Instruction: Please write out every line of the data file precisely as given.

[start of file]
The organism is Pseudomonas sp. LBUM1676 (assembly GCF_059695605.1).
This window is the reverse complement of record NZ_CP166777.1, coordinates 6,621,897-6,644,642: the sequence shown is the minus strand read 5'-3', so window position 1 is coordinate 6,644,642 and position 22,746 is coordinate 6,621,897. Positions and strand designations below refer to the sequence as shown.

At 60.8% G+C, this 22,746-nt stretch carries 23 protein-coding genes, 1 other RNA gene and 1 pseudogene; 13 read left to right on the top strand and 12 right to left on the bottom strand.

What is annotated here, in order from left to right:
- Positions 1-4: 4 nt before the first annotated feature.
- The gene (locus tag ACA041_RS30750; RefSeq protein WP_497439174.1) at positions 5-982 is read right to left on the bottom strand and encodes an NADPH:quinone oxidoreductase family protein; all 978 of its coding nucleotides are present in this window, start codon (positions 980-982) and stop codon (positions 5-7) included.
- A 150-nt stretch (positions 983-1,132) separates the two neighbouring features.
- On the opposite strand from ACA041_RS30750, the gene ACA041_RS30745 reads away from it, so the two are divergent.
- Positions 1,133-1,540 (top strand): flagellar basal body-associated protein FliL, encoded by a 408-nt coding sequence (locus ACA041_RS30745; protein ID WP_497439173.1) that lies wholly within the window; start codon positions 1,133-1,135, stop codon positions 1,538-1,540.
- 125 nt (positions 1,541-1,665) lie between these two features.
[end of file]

The organism is Pseudomonas sp. LBUM1676 (assembly GCF_059695605.1).
This window is the reverse complement of record NZ_CP166777.1, coordinates 6,621,897-6,644,642: the sequence shown is the minus strand read 5'-3', so window position 1 is coordinate 6,644,642 and position 22,746 is coordinate 6,621,897. Positions and strand designations below refer to the sequence as shown.

At 60.8% G+C, this 22,746-nt stretch carries 23 protein-coding genes, 1 other RNA gene and 1 pseudogene; 13 read left to right on the top strand and 12 right to left on the bottom strand.

What is annotated here, in order from left to right:
- Positions 1-4: 4 nt before the first annotated feature.
- The gene (locus tag ACA041_RS30750; RefSeq protein WP_497439174.1) at positions 5-982 is read right to left on the bottom strand and encodes an NADPH:quinone oxidoreductase family protein; all 978 of its coding nucleotides are present in this window, start codon (positions 980-982) and stop codon (positions 5-7) included.
- A 150-nt stretch (positions 983-1,132) separates the two neighbouring features.
- On the opposite strand from ACA041_RS30750, the gene ACA041_RS30745 reads away from it, so the two are divergent.
- Positions 1,133-1,540 (top strand): flagellar basal body-associated protein FliL, encoded by a 408-nt coding sequence (locus ACA041_RS30745; protein ID WP_497439173.1) that lies wholly within the window; start codon positions 1,133-1,135, stop codon positions 1,538-1,540.
- 125 nt (positions 1,541-1,665) lie between these two features.